Dorothy Day did not want to be a saint. One of her most famous quotes was, “Don’t call me a saint. I don’t want to be dismissed that easily.”
Day—now a candidate for sainthood–is remembered for her social activism, Catholic teachings, journalism and her tireless efforts to serve and advocate for the poor.
Enter Robert Ellsberg, the man who witnessed all of these attributes firsthand and shared his experience with Manhattan College students in a lecture on Oct. 5.
When he was just 20 years old, Day asked him to be the editor of her newspaper, The Catholic Worker. He worked with her for the last five years of her life, and would go on to edit highly praised collections of her writings. He also wrote a number of his own books highlighting modern day saints and religious figures, including Day.
Ellsberg spoke about how he was especially moved by Day’s ambition and determination, even in the final years of her life.
“You think of people getting old and slowing down, and here’s this great grandma who, until the end of her life, maintained this incredible spirit of adventure,” he said. “She believed there were tremendous possibilities still in the world.”
Sophomore Jodie Rohrer said that it was especially encouraging to hear Ellsberg’s story since she is a peace studies major.
“Hearing that Ellsberg dropped out of school at my age to pursue peace really motivated me to actually do something with my major when I graduate,” Rohrer said. “The fact that he became a famous writer and worked alongside Dorothy Day was so inspiring, and he was really good at talking to an audience of students.”
Day’s empathy for the poor seemed to stem from her experiences with them when she was a child growing up in Chicago. Ellsberg explained that she became aware of the depths of poverty in the world, and she read about saints and what they did for the poor, but wondered why nothing about the system was being changed.
This gave Day a challenge to rise to, as she saw the church as the home of the poor, but believed, as Ellsberg put it, “the church should not just patch up the poor. They should change the entire system.”
James Boyle, a Manhattan College graduate from the class of 1961, also shared his experience working alongside her on The Catholic Worker.
“Dorothy came to our campus back when there were only men here,” Boyle said.
“She managed soup kitchens and was a pacifist, which wasn’t too popular those days. Most of us were privileged – the first in our families to go to college – and since everyone was working, we did not witness poverty,” he said. “We only saw it in the papers and in certain pockets of the city.”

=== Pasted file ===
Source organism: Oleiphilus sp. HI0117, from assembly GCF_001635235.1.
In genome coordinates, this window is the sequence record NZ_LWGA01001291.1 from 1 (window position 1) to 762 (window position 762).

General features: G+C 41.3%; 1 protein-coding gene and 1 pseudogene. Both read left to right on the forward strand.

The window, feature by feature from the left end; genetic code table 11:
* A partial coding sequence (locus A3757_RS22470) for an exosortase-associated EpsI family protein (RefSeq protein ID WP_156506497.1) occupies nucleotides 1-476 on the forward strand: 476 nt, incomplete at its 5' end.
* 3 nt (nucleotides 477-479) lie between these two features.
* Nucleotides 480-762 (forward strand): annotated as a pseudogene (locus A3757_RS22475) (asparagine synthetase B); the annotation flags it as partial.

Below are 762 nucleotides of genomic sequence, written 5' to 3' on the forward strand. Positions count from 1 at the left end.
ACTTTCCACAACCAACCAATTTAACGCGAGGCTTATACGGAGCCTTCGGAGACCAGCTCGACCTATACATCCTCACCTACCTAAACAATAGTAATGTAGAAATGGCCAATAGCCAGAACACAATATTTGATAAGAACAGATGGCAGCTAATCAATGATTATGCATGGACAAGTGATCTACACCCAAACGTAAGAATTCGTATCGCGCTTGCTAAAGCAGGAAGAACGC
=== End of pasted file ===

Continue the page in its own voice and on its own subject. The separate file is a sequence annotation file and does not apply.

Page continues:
Day wore a simple housedress when she spoke to Boyle and his classmates, and he described her as a “strong, energetic, creative person” who challenged them to look beyond their own lives and consider what they could give back to the world.
“She wanted us to do something – not to be passive, not to concentrate only on enjoying life. She reminded us of the needy whom she fed and sheltered every day. She pushed us to do something with our lives… she planted seeds,” he said.
Recently, Boyle has contemplated ways of planting seeds in other people’s lives. Through speaking at the conference, making volunteer opportunities available to students and providing a collection of books on Day, Boyle hopes to continue her influence.
“It’s really inspiring to learn about how dedicated and selfless she was,” sophomore Samantha Cunningham said. “It’s also important to recognize that she struggled with a lot of opposition too, because what she was doing with her life wasn’t fully accepted, and it’s amazing that she continued to do it anyway.”
Another popular religious figure who has recognized her contributions is Pope Francis. In his speech to Congress last month, Pope Francis called her “a servant of God”.
Ellsberg was not surprised by his mention of her, given that they both embody the same beliefs about conquering poverty, and he also included that Day would probably be delighted with Pope Francis’s concern for the planet.
One of Ellsberg’s favorite memories of Day was her opposition to the rehearsal for nuclear war in New York City in 1955.
Day, who would never conform to the acceptance of violence, sat with a group of people in peaceful protest while the rest of the city took cover from a theoretical nuclear bomb. She was accused of hypothetical homicide, and for not participating, she served thirty days in jail.
“She thought that the contemplation and preparation for nuclear war was a ridiculous action. People thought she was irrelevant, foolish and crazy,” Ellsberg said.
But Ellsberg argued that she was everything but that.
“She could see deep inside you and she would draw out all that you were capable of,” Ellsberg said.